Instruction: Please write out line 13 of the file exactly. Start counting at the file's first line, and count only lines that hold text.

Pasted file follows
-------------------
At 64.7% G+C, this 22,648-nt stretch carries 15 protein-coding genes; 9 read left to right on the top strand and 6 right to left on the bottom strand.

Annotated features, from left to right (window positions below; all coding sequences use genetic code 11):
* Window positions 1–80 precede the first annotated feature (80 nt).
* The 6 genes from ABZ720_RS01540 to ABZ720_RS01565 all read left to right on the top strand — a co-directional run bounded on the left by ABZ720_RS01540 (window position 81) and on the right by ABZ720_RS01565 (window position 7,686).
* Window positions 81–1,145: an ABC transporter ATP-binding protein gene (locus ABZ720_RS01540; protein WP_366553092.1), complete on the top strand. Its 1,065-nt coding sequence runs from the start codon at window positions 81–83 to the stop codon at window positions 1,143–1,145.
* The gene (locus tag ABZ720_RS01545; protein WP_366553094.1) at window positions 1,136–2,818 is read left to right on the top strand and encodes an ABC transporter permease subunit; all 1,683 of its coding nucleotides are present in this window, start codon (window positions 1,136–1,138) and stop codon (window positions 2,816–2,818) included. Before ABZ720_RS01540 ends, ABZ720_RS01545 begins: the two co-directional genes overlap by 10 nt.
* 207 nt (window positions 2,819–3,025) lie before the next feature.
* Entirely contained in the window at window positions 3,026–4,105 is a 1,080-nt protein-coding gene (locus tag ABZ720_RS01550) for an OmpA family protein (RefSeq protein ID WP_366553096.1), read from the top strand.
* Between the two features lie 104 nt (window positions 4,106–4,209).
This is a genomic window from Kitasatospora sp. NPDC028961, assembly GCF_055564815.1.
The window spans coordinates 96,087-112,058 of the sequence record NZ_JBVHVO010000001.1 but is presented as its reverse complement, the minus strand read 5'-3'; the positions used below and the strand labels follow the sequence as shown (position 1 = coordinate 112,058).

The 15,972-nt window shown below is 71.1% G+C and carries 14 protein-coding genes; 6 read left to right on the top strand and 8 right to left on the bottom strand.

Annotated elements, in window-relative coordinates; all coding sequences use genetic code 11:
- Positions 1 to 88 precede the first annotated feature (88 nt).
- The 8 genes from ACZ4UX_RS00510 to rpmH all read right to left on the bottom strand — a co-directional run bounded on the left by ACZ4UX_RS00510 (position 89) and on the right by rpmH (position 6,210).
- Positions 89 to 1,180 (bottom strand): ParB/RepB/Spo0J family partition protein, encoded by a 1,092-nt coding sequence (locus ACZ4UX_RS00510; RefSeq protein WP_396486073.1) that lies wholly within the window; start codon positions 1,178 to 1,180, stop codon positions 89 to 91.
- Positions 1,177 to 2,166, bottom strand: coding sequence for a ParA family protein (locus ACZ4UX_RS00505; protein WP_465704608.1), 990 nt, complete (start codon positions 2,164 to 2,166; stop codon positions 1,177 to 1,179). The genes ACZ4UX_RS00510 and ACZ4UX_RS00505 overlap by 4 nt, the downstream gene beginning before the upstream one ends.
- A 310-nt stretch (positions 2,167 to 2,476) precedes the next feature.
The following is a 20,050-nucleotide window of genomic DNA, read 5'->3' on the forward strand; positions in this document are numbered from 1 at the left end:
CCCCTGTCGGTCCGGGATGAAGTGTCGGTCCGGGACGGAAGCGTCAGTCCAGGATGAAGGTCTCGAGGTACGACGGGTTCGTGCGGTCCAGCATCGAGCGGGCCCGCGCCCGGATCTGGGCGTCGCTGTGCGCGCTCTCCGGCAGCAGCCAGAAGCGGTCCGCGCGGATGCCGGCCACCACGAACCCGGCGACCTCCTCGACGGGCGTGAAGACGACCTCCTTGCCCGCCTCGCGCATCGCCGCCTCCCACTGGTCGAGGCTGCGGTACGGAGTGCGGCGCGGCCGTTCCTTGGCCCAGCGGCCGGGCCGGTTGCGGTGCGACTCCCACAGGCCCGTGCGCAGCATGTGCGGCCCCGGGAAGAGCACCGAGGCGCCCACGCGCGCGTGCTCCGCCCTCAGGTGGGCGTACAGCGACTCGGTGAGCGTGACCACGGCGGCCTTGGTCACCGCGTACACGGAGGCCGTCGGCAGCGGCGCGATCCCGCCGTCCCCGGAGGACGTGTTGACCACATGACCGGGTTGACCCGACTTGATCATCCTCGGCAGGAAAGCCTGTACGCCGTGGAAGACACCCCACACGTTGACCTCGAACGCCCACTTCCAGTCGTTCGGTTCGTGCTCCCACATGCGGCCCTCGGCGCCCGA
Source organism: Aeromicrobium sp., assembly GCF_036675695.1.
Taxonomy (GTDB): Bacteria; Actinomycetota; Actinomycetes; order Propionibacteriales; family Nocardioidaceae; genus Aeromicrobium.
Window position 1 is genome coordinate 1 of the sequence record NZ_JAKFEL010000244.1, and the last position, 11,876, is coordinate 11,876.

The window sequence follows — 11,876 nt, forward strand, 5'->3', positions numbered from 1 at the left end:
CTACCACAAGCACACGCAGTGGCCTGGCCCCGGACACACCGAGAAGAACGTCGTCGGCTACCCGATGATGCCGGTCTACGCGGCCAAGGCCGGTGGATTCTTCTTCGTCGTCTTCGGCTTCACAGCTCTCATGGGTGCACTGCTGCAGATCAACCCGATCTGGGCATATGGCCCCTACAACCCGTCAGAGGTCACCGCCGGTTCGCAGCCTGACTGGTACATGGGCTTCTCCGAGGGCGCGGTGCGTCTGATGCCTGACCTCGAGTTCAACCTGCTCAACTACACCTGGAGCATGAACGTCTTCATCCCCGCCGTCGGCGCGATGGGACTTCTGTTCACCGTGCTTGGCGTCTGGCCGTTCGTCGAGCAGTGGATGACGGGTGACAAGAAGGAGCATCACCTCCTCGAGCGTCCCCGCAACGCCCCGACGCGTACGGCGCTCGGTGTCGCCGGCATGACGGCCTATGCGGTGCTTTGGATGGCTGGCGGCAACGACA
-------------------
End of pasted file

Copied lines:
Annotated elements, in window-relative coordinates; all coding sequences use genetic code 11: